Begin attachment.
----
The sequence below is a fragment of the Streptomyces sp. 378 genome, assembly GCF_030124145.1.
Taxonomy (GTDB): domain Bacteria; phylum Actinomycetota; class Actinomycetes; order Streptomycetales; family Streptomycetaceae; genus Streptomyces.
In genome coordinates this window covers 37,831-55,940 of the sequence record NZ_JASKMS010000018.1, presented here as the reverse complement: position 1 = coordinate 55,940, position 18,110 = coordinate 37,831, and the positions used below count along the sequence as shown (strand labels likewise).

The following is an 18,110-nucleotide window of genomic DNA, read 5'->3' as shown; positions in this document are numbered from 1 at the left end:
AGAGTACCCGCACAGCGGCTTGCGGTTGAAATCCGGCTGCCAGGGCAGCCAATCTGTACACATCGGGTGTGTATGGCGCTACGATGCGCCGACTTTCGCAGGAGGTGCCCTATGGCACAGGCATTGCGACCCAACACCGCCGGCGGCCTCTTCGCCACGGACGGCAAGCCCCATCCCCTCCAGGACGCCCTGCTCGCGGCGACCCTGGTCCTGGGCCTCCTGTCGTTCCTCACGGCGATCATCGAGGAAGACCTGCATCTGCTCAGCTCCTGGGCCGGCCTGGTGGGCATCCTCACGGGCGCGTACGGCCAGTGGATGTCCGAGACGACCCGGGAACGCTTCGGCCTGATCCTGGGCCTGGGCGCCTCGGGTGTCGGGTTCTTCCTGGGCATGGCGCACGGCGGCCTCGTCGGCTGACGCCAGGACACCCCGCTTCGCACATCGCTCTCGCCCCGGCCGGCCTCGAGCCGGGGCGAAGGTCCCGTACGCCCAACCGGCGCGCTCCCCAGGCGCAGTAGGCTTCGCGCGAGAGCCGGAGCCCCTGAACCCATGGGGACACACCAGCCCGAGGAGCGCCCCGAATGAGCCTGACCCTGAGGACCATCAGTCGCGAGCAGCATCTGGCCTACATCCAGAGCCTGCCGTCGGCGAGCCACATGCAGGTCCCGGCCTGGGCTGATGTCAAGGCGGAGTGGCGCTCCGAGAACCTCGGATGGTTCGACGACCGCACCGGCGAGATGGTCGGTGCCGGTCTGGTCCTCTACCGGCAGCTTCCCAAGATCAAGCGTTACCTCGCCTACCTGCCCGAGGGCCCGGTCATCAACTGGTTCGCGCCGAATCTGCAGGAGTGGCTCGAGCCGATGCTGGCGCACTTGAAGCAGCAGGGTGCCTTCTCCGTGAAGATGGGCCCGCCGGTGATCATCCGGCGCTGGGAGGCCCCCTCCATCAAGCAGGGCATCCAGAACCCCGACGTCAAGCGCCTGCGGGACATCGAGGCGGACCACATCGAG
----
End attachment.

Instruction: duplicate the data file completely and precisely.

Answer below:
The sequence below is a fragment of the Streptomyces sp. 378 genome, assembly GCF_030124145.1.
Taxonomy (GTDB): domain Bacteria; phylum Actinomycetota; class Actinomycetes; order Streptomycetales; family Streptomycetaceae; genus Streptomyces.
In genome coordinates this window covers 37,831-55,940 of the sequence record NZ_JASKMS010000018.1, presented here as the reverse complement: position 1 = coordinate 55,940, position 18,110 = coordinate 37,831, and the positions used below count along the sequence as shown (strand labels likewise).

The following is an 18,110-nucleotide window of genomic DNA, read 5'->3' as shown; positions in this document are numbered from 1 at the left end:
AGAGTACCCGCACAGCGGCTTGCGGTTGAAATCCGGCTGCCAGGGCAGCCAATCTGTACACATCGGGTGTGTATGGCGCTACGATGCGCCGACTTTCGCAGGAGGTGCCCTATGGCACAGGCATTGCGACCCAACACCGCCGGCGGCCTCTTCGCCACGGACGGCAAGCCCCATCCCCTCCAGGACGCCCTGCTCGCGGCGACCCTGGTCCTGGGCCTCCTGTCGTTCCTCACGGCGATCATCGAGGAAGACCTGCATCTGCTCAGCTCCTGGGCCGGCCTGGTGGGCATCCTCACGGGCGCGTACGGCCAGTGGATGTCCGAGACGACCCGGGAACGCTTCGGCCTGATCCTGGGCCTGGGCGCCTCGGGTGTCGGGTTCTTCCTGGGCATGGCGCACGGCGGCCTCGTCGGCTGACGCCAGGACACCCCGCTTCGCACATCGCTCTCGCCCCGGCCGGCCTCGAGCCGGGGCGAAGGTCCCGTACGCCCAACCGGCGCGCTCCCCAGGCGCAGTAGGCTTCGCGCGAGAGCCGGAGCCCCTGAACCCATGGGGACACACCAGCCCGAGGAGCGCCCCGAATGAGCCTGACCCTGAGGACCATCAGTCGCGAGCAGCATCTGGCCTACATCCAGAGCCTGCCGTCGGCGAGCCACATGCAGGTCCCGGCCTGGGCTGATGTCAAGGCGGAGTGGCGCTCCGAGAACCTCGGATGGTTCGACGACCGCACCGGCGAGATGGTCGGTGCCGGTCTGGTCCTCTACCGGCAGCTTCCCAAGATCAAGCGTTACCTCGCCTACCTGCCCGAGGGCCCGGTCATCAACTGGTTCGCGCCGAATCTGCAGGAGTGGCTCGAGCCGATGCTGGCGCACTTGAAGCAGCAGGGTGCCTTCTCCGTGAAGATGGGCCCGCCGGTGATCATCCGGCGCTGGGAGGCCCCCTCCATCAAGCAGGGCATCCAGAACCCCGACGTCAAGCGCCTGCGGGACATCGAGGCGGACCACATCGAG